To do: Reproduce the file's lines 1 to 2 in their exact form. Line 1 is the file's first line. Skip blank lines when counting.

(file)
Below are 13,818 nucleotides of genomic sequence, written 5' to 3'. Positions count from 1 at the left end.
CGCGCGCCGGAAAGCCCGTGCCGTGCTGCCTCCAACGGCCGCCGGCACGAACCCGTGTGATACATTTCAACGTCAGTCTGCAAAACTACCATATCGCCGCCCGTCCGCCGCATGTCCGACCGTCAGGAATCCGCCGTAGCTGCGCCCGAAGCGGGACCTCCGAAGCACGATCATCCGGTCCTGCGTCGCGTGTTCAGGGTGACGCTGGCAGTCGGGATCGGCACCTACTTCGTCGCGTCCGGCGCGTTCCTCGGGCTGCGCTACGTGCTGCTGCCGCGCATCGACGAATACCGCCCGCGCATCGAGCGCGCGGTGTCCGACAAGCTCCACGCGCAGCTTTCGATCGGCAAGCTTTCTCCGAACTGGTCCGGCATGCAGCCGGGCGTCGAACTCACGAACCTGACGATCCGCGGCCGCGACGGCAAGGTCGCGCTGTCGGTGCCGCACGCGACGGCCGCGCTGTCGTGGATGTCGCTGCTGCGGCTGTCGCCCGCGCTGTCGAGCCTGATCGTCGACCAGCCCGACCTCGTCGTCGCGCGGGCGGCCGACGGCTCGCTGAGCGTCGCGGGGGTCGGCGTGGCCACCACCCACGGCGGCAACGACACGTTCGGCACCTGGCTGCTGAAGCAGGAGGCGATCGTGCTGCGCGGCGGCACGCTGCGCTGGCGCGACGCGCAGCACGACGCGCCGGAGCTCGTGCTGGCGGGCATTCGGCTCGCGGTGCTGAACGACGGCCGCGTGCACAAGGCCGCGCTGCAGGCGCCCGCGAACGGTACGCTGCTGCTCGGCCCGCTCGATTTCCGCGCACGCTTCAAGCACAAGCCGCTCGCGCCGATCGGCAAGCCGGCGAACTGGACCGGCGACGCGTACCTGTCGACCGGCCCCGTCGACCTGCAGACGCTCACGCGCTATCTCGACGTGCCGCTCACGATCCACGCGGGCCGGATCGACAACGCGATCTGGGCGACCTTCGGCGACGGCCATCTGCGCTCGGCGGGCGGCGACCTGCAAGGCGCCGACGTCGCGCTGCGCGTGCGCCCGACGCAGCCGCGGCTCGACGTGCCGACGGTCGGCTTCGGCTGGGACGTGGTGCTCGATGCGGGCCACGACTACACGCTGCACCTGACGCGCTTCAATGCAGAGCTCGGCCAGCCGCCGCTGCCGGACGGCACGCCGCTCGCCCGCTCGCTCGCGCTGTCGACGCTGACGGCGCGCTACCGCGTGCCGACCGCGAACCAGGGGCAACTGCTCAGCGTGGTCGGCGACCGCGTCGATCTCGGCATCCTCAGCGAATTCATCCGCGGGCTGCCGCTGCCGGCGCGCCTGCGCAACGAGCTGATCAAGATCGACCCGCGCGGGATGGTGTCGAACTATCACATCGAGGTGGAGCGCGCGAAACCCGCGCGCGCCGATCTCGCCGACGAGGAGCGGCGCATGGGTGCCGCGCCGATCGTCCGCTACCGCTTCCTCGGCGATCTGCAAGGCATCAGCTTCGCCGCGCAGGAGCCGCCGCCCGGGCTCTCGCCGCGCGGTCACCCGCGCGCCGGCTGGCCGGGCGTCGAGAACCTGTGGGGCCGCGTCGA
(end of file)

Below are 13,818 nucleotides of genomic sequence, written 5' to 3'. Positions count from 1 at the left end.
CGCGCGCCGGAAAGCCCGTGCCGTGCTGCCTCCAACGGCCGCCGGCACGAACCCGTGTGATACATTTCAACGTCAGTCTGCAAAACTACCATATCGCCGCCCGTCCGCCGCATGTCCGACCGTCAGGAATCCGCCGTAGCTGCGCCCGAAGCGGGACCTCCGAAGCACGATCATCCGGTCCTGCGTCGCGTGTTCAGGGTGACGCTGGCAGTCGGGATCGGCACCTACTTCGTCGCGTCCGGCGCGTTCCTCGGGCTGCGCTACGTGCTGCTGCCGCGCATCGACGAATACCGCCCGCGCATCGAGCGCGCGGTGTCCGACAAGCTCCACGCGCAGCTTTCGATCGGCAAGCTTTCTCCGAACTGGTCCGGCATGCAGCCGGGCGTCGAACTCACGAACCTGACGATCCGCGGCCGCGACGGCAAGGTCGCGCTGTCGGTGCCGCACGCGACGGCCGCGCTGTCGTGGATGTCGCTGCTGCGGCTGTCGCCCGCGCTGTCGAGCCTGATCGTCGACCAGCCCGACCTCGTCGTCGCGCGGGCGGCCGACGGCTCGCTGAGCGTCGCGGGGGTCGGCGTGGCCACCACCCACGGCGGCAACGACACGTTCGGCACCTGGCTGCTGAAGCAGGAGGCGATCGTGCTGCGCGGCGGCACGCTGCGCTGGCGCGACGCGCAGCACGACGCGCCGGAGCTCGTGCTGGCGGGCATTCGGCTCGCGGTGCTGAACGACGGCCGCGTGCACAAGGCCGCGCTGCAGGCGCCCGCGAACGGTACGCTGCTGCTCGGCCCGCTCGATTTCCGCGCACGCTTCAAGCACAAGCCGCTCGCGCCGATCGGCAAGCCGGCGAACTGGACCGGCGACGCGTACCTGTCGACCGGCCCCGTCGACCTGCAGACGCTCACGCGCTATCTCGACGTGCCGCTCACGATCCACGCGGGCCGGATCGACAACGCGATCTGGGCGACCTTCGGCGACGGCCATCTGCGCTCGGCGGGCGGCGACCTGCAAGGCGCCGACGTCGCGCTGCGCGTGCGCCCGACGCAGCCGCGGCTCGACGTGCCGACGGTCGGCTTCGGCTGGGACGTGGTGCTCGATGCGGGCCACGACTACACGCTGCACCTGACGCGCTTCAATGCAGAGCTCGGCCAGCCGCCGCTGCCGGACGGCACGCCGCTCGCCCGCTCGCTCGCGCTGTCGACGCTGACGGCGCGCTACCGCGTGCCGACCGCGAACCAGGGGCAACTGCTCAGCGTGGTCGGCGACCGCGTCGATCTCGGCATCCTCAGCGAATTCATCCGCGGGCTGCCGCTGCCGGCGCGCCTGCGCAACGAGCTGATCAAGATCGACCCGCGCGGGATGGTGTCGAACTATCACATCGAGGTGGAGCGCGCGAAACCCGCGCGCGCCGATCTCGCCGACGAGGAGCGGCGCATGGGTGCCGCGCCGATCGTCCGCTACCGCTTCCTCGGCGATCTGCAAGGCATCAGCTTCGCCGCGCAGGAGCCGCCGCCCGGGCTCTCGCCGCGCGGTCACCCGCGCGCCGGCTGGCCGGGCGTCGAGAACCTGTGGGGCCGCGTCGA